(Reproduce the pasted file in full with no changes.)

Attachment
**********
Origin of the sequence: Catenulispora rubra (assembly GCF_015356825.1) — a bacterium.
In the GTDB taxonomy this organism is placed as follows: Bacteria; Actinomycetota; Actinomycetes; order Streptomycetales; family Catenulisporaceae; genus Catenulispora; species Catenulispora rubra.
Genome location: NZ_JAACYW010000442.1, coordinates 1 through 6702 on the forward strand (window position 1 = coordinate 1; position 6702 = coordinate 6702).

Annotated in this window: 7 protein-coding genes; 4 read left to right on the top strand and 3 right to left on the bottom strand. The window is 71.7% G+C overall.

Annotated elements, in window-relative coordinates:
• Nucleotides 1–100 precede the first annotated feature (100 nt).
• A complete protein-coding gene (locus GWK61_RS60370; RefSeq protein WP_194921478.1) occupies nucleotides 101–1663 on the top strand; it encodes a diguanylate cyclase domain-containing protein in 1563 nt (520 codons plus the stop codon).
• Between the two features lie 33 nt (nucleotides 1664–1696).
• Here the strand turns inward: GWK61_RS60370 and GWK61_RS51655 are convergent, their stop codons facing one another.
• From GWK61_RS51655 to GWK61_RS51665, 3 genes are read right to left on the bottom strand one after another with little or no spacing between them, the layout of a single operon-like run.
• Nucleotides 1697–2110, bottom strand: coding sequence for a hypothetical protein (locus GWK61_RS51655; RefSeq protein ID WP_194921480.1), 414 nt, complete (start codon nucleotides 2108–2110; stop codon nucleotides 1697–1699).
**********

Origin of the sequence: Catenulispora rubra (assembly GCF_015356825.1) — a bacterium.
In the GTDB taxonomy this organism is placed as follows: Bacteria; Actinomycetota; Actinomycetes; order Streptomycetales; family Catenulisporaceae; genus Catenulispora; species Catenulispora rubra.
Genome location: NZ_JAACYW010000442.1, coordinates 1 through 6702 on the forward strand (window position 1 = coordinate 1; position 6702 = coordinate 6702).

Annotated in this window: 7 protein-coding genes; 4 read left to right on the top strand and 3 right to left on the bottom strand. The window is 71.7% G+C overall.

Annotated elements, in window-relative coordinates:
• Nucleotides 1–100 precede the first annotated feature (100 nt).
• A complete protein-coding gene (locus GWK61_RS60370; RefSeq protein WP_194921478.1) occupies nucleotides 101–1663 on the top strand; it encodes a diguanylate cyclase domain-containing protein in 1563 nt (520 codons plus the stop codon).
• Between the two features lie 33 nt (nucleotides 1664–1696).
• Here the strand turns inward: GWK61_RS60370 and GWK61_RS51655 are convergent, their stop codons facing one another.
• From GWK61_RS51655 to GWK61_RS51665, 3 genes are read right to left on the bottom strand one after another with little or no spacing between them, the layout of a single operon-like run.
• Nucleotides 1697–2110, bottom strand: coding sequence for a hypothetical protein (locus GWK61_RS51655; RefSeq protein ID WP_194921480.1), 414 nt, complete (start codon nucleotides 2108–2110; stop codon nucleotides 1697–1699).